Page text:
- Use power words like “luxurious”, “free”, or “sale” in your title and description.
- Test your titles with paid ads if you have the budget. Go with the one that drives the most clicks.
Here’s a good example from Modcloth, offering your best self and unique sizes:
As you optimize your product page design, consider the site from your user’s perspective.
Is your site title descriptive and specific enough to catch the attention of your audience? Or is it chock-full of uninteresting keywords and snores-fest wording?
Next, move onto your product page
The next step is to optimize the product page itself with on-page SEO. This is exactly what we did for our client, Country Divine.
For this project, we improved their SEO by renaming our page links to the most popular (and relevant) searched items. We also added microdata to the products with schema.org. This improved their search results and helped Country Divine’s target audience find their page.
3. Use big, beautiful images (and videos!)
When it comes to showcasing the goods you offer, first impressions matter (a lot).
High quality images and videos are an excellent way to command attention and showcase your product or service in a way that words simply cannot.
But don’t take our word for it. We asked Danny Halarewich, Founder & CEO of LemonStand, his tips for e-commerce product page design. Here’s what he said:
“The most important thing on a product page is the photos.
When shopping online, high-quality photographs are the closest a customer can get to picking up, touching, and inspecting a product. Photographs are the only tangible representation of the product, so it’s your job to make sure your images present your products in the best light possible.
Don’t skimp on product photography. Hire a professional to take high-quality product photos. Or, acquire the proper equipment (good camera, lighting, and setting) and invest time in yourself or a staff member to learn how to use it.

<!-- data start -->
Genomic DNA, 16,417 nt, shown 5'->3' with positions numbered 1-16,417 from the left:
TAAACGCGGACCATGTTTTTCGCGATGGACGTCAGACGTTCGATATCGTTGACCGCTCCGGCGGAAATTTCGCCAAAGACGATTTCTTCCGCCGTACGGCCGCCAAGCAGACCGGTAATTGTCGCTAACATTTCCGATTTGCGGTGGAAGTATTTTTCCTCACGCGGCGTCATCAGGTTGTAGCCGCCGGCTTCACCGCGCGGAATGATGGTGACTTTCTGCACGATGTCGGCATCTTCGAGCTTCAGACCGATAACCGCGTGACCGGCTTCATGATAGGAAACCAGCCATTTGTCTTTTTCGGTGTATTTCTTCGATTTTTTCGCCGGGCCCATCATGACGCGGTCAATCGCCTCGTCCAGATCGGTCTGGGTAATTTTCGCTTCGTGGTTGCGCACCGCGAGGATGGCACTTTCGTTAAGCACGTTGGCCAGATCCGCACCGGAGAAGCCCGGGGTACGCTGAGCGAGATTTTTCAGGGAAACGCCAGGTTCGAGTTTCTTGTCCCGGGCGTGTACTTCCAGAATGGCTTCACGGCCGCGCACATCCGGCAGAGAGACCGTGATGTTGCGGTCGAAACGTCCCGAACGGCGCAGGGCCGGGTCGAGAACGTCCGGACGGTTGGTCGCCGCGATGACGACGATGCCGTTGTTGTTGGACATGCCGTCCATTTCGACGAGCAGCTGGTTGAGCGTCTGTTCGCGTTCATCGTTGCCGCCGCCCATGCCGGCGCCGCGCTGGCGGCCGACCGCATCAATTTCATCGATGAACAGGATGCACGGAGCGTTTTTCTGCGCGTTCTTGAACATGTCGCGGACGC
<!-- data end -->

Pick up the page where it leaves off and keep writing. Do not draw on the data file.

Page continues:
For each product, there should be a range of photos showcasing the product in different ways. Include photos from different angles. Provide some close-up photos, and realistic shots of people using the product, or in context of other objects.
The goal is to help the customer imagine the product being a part of their life.
Next, make sure the photos are presented well on your website. Product photos should take up a good portion of the screen real estate and be near the top of the page. Clicking or scrolling through multiple photos should be easy and intuitive, and work smoothly across all devices (be careful of image carousels on mobile). Ensure they’re optimized well so that they load quickly.
Taking your product photos from “meh” to “wow” can have a major positive impact on turning website visitors into buyers.
Hopefully, you already have some good product images. If not, please find your nearest photographer immediately and get yourself some product images. Don’t worry, we’ll be here when you get back.
Now that we’re on the same page, take a look at the image sizes on your website. How big are they? VWO highlights a study of how an e-commerce site increased their conversion rate by simply making the product images slightly larger.